But they are not alone, along with them were many others that worked in what Halleck called, “community media.” It is this resurgence of alternative media as a way of empowering and unifying the community that Halleck believes will be able to accomplish the dreams of movements like Occupy Wall St.: liberté, égalité, fraternité.

November 12, 2011   No Comments

Doors: ICP

At IPC, my favourite photo was the real old school one of the house in black and white. Something about the wooden panels, use of shade and contrast along with the general humbleness of the abode gave it not only a an eerie ambience, but also a sense of history. For that I decided to write a little something.


“That creaking door, it leads to the bastard’s basement. That’s where they keep the children I hear.” Seán claimed, but I whispered back, “Ludcrisity!” He responded, “No, little injun Conall, he said so.”

We laughed, uncontrollable. Kept walking down the city land. The old youngster Paddy sat on the corner of the chemist’s house, panting, unrestrained.

“Don’t run in the mornin’ mate, it’ll kill ya.”

I knew it would but that didn’t stop me, or Paddy.  I told him, “Good on you, have a fair journey.” He said fine but still followed.

“I oughta have one.”

He did. We passed through the lane, swiftly dodging the drunken fathers on Amsterdam Avenue. Their children left in the bars as collateral for unpaid tabs. It was a sad affair surely. Seán came along too, step-by-step, right behind us, beyond us as well but only he knew that.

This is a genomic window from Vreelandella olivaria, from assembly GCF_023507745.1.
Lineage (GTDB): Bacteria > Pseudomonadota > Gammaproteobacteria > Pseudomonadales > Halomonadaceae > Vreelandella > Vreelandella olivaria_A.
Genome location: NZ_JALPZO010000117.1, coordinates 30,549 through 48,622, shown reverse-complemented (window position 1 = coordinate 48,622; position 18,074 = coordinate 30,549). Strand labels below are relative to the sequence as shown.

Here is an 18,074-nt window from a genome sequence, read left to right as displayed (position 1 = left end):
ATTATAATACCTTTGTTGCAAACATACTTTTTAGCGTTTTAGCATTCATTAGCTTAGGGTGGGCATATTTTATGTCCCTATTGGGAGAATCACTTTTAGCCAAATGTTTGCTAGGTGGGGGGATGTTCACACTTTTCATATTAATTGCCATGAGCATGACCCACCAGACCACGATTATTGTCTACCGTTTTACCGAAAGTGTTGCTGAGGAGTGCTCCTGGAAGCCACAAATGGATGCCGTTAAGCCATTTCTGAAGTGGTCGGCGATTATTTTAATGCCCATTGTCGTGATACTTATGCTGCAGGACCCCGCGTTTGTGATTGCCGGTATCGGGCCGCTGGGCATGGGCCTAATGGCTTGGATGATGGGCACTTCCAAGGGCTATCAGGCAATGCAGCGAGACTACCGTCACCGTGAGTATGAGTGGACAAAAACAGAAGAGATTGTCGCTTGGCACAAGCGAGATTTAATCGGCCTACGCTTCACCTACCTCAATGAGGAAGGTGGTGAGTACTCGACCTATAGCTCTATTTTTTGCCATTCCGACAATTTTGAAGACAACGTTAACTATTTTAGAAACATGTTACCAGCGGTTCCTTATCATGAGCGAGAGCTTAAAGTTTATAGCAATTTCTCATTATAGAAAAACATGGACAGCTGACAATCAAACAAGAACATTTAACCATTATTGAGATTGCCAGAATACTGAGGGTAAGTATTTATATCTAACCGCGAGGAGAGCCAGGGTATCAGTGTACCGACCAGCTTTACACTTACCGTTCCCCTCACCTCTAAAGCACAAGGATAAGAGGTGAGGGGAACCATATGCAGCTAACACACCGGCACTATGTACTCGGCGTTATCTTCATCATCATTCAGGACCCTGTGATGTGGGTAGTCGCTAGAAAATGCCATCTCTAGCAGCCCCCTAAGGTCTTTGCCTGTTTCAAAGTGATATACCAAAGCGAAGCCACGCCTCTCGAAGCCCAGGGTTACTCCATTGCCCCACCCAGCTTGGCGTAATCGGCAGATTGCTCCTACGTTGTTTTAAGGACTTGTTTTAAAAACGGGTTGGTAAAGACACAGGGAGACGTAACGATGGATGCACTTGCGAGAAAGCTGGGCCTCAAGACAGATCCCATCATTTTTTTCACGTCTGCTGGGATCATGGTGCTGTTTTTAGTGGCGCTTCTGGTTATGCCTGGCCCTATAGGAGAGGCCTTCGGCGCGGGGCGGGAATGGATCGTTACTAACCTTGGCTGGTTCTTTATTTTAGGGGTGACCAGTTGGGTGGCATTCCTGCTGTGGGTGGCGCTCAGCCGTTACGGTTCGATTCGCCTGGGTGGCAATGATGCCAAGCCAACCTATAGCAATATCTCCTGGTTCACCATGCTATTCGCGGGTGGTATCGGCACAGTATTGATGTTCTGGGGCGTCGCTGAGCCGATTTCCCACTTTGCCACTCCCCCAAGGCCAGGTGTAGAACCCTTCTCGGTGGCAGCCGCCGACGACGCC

He whispered to ‘imself, thinking no one could hear him but hoping someone did, “Oi avent tha sloightest idea wher’ hes goin’. I ‘ont know.”

Paddy headed to a house in the middle of the lane, no different than the one to its right, no different than the one to its left, undistinguished among the rusted ruins of skyscrapers reminiscent of the overthrown empire. It was just dark, but he was cowardly; he was worried, frightened. Paddy was an ol’ pal. He had tripped up with us a fair lot. We almost got the dreaded sores together, yet another odd experience.

“Goodday o’ sunshine, dark-

day reins over night, sometimes.” I sing, a popular song of the city, sombre thing it is.

Paddy, the pal, and he was here, insufferable as he be, was. A nice, tall, square man, he was before door. An annoying fool. Dead to me, dead to all he was then. That house there had a nice old man with a 12 gauge shot gun and a jumpy finger.

It was to be expected though; that genius Paddy, it wouldn’t av happened any other way and I know how god abhors the immortal. Somewhat a hypocrite, that god fellow eh? Yarbles. Paddy would say if you asked him. He was one of them religious types, sorta. Thou shant have other gods, other than meself, god would go round sayin’. What a scribbish god. Paddy that fool.

The house was mighty cold, hellishly so, Satan ‘imself probably batin’ his wings in the basement, that masochistic fool. An irrevocable fetter ice is to one’s heart, but more importantly, one’s feet. It was a self-imprisoning classism, impossible to exit but all too easy to get caught in, poor Paddy.